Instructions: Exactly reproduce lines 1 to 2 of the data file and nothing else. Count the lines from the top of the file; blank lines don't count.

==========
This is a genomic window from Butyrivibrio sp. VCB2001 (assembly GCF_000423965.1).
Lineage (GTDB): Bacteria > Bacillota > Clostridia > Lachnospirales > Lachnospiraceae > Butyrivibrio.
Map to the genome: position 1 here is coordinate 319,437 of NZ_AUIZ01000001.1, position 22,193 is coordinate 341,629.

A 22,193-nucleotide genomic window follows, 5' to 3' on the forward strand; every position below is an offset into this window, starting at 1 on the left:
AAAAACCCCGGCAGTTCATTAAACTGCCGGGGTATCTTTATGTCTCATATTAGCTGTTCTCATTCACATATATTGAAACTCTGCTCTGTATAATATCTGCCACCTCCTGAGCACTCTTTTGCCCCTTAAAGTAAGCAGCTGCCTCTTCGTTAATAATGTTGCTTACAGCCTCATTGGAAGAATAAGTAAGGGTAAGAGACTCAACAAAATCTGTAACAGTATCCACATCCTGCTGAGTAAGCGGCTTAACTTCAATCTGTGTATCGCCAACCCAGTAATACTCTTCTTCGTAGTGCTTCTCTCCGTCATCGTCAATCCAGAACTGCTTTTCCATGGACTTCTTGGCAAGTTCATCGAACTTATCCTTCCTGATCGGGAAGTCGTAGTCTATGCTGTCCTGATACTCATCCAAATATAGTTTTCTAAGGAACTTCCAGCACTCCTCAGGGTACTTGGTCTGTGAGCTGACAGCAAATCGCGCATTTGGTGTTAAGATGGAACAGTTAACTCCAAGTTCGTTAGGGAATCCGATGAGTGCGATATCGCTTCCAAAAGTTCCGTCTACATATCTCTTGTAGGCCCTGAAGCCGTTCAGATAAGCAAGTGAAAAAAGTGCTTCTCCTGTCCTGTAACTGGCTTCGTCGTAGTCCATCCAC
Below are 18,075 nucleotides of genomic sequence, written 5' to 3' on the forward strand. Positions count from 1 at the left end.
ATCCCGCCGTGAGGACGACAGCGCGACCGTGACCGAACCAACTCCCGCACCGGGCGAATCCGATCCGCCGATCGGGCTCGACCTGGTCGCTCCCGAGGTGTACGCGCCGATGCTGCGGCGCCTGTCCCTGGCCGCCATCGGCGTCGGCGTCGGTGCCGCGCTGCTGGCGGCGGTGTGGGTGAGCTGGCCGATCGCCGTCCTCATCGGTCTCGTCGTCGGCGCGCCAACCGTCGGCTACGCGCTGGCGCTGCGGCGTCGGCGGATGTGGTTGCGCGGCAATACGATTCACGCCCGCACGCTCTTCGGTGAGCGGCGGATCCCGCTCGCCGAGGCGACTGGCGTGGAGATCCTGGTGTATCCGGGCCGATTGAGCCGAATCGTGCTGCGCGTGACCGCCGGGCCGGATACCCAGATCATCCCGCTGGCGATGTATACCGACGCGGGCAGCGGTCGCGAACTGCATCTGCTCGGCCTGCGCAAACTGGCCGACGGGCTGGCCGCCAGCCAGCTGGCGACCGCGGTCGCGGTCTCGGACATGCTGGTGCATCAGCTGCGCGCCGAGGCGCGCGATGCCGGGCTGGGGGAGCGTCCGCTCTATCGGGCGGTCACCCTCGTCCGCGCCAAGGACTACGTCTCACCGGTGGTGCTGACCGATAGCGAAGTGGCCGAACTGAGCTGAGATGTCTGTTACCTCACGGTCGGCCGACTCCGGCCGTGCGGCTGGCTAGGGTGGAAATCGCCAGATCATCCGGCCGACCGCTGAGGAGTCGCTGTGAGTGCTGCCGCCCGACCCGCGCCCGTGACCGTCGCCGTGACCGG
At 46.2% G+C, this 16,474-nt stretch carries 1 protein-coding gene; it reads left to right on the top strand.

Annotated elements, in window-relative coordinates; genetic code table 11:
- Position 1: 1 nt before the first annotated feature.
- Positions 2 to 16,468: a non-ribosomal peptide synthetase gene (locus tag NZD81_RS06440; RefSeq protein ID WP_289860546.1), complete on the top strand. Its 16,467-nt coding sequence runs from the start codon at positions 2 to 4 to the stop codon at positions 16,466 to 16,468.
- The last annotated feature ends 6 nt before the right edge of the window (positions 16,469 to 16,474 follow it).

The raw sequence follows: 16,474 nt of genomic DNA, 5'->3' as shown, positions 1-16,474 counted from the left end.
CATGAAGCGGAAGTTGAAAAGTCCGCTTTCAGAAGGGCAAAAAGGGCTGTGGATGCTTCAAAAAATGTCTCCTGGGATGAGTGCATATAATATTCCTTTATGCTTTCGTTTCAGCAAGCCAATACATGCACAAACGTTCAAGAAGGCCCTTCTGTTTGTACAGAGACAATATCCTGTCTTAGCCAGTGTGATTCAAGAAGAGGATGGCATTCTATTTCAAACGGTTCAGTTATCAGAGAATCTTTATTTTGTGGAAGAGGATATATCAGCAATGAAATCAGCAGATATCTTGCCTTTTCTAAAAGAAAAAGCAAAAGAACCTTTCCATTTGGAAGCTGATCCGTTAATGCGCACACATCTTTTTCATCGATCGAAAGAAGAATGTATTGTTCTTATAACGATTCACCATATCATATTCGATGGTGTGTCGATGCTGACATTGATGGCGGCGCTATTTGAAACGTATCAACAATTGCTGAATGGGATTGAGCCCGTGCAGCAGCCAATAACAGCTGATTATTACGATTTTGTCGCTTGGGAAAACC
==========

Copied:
This is a genomic window from Butyrivibrio sp. VCB2001 (assembly GCF_000423965.1).
Lineage (GTDB): Bacteria > Bacillota > Clostridia > Lachnospirales > Lachnospiraceae > Butyrivibrio.